Finishing caregiving is an adjustment. My days had been some sort of constant chores all the while advocating for the folks. So, I switched focus from them to me. I need, and Little, you need to learn to advocate and care for yourself. It is a process, for sure. I still spend alot of time by myself which is the sort of person I am. I have always enjoyed alone time, in fact I don't know how I managed four years of caregiving.

Getting my life back is difficult. Finding work will help and has given me other things to think about other than the occurrences of the past four years, much of it very hurtful. Counseling helps, as I found someone that specializes in caregiver issues. Initially, after the move all of our talks centered around the vindictiveness of my sibs and how much more difficult they made my task. Counselor would always ask what am I doing about getting my life back. I did not have an answer. My caregiving experience was all consuming with very little time for me. Now all my time is mine. Now, I notice our chats are gradually shifting to be concentrated on me and where I am going rather than revolving around what the sibs have done to me and the folks the past years.

How long ago did your mom pass? My mom has not passed, but I have lost her both to the disease and her daily presence in my life. I too am grieving, though differently than you are, Little. It is going to take both of us time to move on. One day at a time. Baby steps. Finding things that we are interested in doing, but first lots of me time to process what we have done these last years and where we want to go.

My only advice is take your time to grieve. Find a group that you would like to get to know and participate in. Book clubs, knitting, sewing, walking or even just meeting for coffee. Check to see what "meetup" groups are in your area if you want to make friends. These are relatively easy to participate in and there are thousands in my area. If you do not like the first group you attend, try another and another. Volunteer work is also a very good way to meet people, while helping others.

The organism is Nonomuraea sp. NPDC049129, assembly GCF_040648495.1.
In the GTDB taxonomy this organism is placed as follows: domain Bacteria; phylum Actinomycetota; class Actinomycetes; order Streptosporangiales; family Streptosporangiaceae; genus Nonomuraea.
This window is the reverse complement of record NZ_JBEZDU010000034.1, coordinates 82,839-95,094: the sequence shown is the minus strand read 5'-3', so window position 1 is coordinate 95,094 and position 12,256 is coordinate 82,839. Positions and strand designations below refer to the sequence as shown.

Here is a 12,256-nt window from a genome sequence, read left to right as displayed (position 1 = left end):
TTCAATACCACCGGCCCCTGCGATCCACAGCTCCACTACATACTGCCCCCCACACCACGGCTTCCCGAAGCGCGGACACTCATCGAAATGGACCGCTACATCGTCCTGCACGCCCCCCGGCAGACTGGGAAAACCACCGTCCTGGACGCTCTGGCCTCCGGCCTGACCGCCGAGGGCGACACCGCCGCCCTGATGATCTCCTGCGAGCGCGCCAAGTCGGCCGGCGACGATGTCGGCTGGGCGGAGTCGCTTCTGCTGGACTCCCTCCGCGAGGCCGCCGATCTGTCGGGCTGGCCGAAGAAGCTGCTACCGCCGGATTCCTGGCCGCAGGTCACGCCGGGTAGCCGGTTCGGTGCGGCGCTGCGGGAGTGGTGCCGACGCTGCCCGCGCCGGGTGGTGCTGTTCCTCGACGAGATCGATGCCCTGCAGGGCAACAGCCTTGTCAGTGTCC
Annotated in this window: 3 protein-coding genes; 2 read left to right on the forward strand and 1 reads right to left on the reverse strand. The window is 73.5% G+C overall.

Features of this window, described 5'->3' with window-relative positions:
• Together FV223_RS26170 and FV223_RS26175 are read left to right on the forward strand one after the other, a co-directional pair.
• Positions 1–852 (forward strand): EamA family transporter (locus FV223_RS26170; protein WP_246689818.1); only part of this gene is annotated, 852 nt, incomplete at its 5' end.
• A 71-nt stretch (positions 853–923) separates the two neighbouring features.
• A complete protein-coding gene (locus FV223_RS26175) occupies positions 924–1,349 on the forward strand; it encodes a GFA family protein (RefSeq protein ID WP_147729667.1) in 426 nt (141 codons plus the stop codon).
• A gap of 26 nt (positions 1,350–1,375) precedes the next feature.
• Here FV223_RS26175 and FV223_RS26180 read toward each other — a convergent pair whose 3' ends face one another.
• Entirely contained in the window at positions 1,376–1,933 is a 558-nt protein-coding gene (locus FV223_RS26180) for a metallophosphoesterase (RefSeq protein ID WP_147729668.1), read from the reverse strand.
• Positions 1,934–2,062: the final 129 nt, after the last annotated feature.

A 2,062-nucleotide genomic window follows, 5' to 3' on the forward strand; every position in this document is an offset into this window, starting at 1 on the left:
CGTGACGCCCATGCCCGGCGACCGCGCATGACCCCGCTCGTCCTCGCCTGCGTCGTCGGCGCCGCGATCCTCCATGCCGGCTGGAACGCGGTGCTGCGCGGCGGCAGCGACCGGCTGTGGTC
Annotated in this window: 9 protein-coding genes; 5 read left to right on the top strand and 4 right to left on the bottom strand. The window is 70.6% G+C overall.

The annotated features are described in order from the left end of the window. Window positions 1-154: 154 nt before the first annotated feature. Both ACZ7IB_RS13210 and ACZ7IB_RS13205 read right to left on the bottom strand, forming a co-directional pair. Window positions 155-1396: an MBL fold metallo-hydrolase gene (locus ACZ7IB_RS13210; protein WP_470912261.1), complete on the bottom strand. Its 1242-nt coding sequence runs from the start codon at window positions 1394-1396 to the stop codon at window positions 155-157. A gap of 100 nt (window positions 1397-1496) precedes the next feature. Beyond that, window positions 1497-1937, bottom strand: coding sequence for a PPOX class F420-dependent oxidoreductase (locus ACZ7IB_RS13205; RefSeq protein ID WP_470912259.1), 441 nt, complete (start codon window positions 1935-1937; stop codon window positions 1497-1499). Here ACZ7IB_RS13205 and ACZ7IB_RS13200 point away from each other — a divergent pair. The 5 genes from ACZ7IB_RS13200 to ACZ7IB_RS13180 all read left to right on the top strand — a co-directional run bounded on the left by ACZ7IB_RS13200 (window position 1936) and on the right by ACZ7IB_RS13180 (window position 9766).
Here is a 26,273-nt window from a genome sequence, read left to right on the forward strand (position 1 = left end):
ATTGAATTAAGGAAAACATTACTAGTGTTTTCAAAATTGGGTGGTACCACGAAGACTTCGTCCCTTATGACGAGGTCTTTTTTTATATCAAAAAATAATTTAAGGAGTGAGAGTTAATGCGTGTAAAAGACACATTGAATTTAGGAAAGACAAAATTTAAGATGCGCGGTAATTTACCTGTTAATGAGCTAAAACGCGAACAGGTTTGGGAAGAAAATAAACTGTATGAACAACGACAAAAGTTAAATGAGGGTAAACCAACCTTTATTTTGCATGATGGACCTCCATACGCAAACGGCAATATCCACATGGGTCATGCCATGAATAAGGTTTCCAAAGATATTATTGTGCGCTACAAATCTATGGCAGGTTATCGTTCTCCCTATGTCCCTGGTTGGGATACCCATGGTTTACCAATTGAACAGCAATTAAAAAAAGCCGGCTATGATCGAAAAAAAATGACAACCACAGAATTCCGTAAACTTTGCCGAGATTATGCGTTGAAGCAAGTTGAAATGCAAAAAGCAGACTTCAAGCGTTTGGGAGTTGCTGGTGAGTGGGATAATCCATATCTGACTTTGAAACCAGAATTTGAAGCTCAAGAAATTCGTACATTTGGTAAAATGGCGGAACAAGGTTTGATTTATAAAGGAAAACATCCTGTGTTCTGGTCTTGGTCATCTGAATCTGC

Best wishes to you, and to me too.
Thank you for sharing and giving all of us a chance to grieve with you and to encourage you. I lost my father 6yrs ago and am presently facing the huge and painful decision of whether I need to place my mother, an Alzhiemer victim, some where, as her condition has become one beyond what I can care for. It feels so lost and lonely, but you are not alone. Allow yourself time to grieve over not just your loss but the life you've become. But be proud of where you have been, who you are, and where you are going. All the suggestions here are great. When your ready, get busy with something that is for you. Nothing is more fulfilling than volunteering. You get to feel yourself being useful again and doing something you love. And it's a great way to meet people, many who have been through what you have. This site has been a lifesaver to me and I hope that knowing people are there for you can help you as well. I personal volunteer in a free Bible education work. Not only has this helped me see my value and purpose in life, it helps me to help others to do the same. As mentioned, please keep us informed on how you are doing. My prayers are with you. Judy
3930 helpful answers
Wonderful response, gladimhere. You've been a blessing on this community.
We're wishing you to best in your job search. I hope that you find a company that deserves you!
Thank you, Carol. Rather long and drawn out, but I NEEDED that!